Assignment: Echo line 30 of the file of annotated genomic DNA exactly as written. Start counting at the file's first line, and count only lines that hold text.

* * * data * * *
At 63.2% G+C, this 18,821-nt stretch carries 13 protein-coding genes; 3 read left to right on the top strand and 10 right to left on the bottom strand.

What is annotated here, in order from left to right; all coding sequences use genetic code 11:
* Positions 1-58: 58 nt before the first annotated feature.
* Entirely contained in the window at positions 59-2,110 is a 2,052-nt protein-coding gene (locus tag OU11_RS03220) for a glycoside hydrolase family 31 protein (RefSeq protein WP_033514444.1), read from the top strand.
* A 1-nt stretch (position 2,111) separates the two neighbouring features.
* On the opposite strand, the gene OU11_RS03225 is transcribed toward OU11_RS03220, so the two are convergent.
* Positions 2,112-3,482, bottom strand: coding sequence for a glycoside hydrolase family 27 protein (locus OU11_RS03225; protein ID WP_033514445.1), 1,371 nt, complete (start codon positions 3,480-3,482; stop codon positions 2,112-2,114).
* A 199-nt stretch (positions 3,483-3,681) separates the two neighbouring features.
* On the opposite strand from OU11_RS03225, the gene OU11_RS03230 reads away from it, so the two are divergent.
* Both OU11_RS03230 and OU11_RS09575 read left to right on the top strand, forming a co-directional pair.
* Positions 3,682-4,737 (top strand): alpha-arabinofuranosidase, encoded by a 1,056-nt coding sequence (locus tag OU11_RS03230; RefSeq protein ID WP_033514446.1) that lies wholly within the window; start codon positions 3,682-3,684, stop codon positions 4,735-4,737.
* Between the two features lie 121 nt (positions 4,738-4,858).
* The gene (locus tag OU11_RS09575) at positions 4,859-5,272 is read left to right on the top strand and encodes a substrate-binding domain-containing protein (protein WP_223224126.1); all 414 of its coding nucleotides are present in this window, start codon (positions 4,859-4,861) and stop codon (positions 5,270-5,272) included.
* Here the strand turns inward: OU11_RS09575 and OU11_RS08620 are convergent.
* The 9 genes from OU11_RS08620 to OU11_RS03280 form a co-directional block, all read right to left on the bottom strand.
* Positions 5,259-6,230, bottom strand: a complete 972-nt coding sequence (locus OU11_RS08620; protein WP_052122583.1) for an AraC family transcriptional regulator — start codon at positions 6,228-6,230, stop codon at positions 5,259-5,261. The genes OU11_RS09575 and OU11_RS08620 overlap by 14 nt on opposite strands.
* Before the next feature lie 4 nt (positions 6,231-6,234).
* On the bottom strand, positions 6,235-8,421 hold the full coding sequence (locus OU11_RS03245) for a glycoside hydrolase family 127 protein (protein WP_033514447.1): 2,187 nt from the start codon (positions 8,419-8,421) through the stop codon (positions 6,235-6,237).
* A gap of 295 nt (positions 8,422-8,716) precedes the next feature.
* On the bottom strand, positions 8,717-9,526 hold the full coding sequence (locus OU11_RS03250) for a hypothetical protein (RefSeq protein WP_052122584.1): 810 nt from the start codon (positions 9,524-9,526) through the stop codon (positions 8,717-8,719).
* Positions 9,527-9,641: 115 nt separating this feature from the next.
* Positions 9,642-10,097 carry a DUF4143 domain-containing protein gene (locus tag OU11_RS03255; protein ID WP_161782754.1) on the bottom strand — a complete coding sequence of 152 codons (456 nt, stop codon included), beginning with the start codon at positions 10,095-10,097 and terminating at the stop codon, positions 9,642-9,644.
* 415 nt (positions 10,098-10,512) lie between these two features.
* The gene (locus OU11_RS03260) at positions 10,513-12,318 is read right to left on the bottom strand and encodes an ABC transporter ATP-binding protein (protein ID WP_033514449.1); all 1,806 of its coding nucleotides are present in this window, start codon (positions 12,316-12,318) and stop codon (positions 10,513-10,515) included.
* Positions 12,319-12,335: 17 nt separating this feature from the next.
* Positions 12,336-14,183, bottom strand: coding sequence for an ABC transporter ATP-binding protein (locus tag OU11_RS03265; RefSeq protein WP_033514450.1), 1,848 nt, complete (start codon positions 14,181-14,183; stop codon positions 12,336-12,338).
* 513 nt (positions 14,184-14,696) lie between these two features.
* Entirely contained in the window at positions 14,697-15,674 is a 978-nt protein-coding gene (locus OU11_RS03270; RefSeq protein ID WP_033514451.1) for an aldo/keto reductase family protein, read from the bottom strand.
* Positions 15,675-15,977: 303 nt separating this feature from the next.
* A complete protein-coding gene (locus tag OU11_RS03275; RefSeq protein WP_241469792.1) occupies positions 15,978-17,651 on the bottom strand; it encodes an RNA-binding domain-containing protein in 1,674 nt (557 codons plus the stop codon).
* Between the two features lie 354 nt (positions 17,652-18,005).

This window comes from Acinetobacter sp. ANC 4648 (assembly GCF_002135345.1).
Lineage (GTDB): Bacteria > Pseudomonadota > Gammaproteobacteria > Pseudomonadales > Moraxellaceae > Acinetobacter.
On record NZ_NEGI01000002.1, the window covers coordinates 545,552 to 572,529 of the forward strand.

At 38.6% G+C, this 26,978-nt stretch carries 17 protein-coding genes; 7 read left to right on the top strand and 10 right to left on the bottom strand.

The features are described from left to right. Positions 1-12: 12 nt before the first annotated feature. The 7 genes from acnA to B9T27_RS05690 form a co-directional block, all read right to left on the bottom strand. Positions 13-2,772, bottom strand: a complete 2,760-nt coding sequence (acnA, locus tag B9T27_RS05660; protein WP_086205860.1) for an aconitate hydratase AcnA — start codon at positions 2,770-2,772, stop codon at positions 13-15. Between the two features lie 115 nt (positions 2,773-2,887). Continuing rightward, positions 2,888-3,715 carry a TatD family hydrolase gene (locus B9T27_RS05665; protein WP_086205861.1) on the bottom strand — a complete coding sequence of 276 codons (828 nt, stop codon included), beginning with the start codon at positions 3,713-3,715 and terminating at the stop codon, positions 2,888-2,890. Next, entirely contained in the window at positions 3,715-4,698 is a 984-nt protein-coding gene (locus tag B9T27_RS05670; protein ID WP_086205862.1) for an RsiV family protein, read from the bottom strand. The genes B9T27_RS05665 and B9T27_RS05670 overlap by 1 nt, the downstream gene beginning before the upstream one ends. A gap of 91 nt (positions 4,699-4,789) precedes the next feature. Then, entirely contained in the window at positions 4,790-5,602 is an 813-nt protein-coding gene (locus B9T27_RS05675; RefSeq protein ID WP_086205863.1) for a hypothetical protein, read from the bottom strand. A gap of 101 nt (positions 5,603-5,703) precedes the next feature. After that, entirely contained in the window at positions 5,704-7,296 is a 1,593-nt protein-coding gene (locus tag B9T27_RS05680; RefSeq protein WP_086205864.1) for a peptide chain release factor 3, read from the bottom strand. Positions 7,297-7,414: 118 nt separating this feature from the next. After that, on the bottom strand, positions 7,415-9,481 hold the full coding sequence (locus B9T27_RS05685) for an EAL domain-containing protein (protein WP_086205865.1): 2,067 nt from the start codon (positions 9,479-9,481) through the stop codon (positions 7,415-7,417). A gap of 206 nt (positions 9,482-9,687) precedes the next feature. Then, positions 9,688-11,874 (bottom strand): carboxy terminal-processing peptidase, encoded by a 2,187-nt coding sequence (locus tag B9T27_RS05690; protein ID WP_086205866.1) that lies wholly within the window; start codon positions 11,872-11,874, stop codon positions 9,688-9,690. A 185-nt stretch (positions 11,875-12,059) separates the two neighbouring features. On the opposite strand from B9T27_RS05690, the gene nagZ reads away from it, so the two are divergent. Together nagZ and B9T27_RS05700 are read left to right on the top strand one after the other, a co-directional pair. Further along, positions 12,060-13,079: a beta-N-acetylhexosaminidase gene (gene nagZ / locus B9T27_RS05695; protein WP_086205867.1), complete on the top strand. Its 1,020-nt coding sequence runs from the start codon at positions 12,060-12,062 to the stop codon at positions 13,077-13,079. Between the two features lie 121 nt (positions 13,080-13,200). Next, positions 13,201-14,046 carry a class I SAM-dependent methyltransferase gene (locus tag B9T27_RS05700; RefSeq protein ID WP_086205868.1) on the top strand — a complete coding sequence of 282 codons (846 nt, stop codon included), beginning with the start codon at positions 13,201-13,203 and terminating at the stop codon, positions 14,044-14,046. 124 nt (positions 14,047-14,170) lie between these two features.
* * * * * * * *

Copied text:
* A complete protein-coding gene (locus tag OU11_RS03275; RefSeq protein WP_241469792.1) occupies positions 15,978-17,651 on the bottom strand; it encodes an RNA-binding domain-containing protein in 1,674 nt (557 codons plus the stop codon).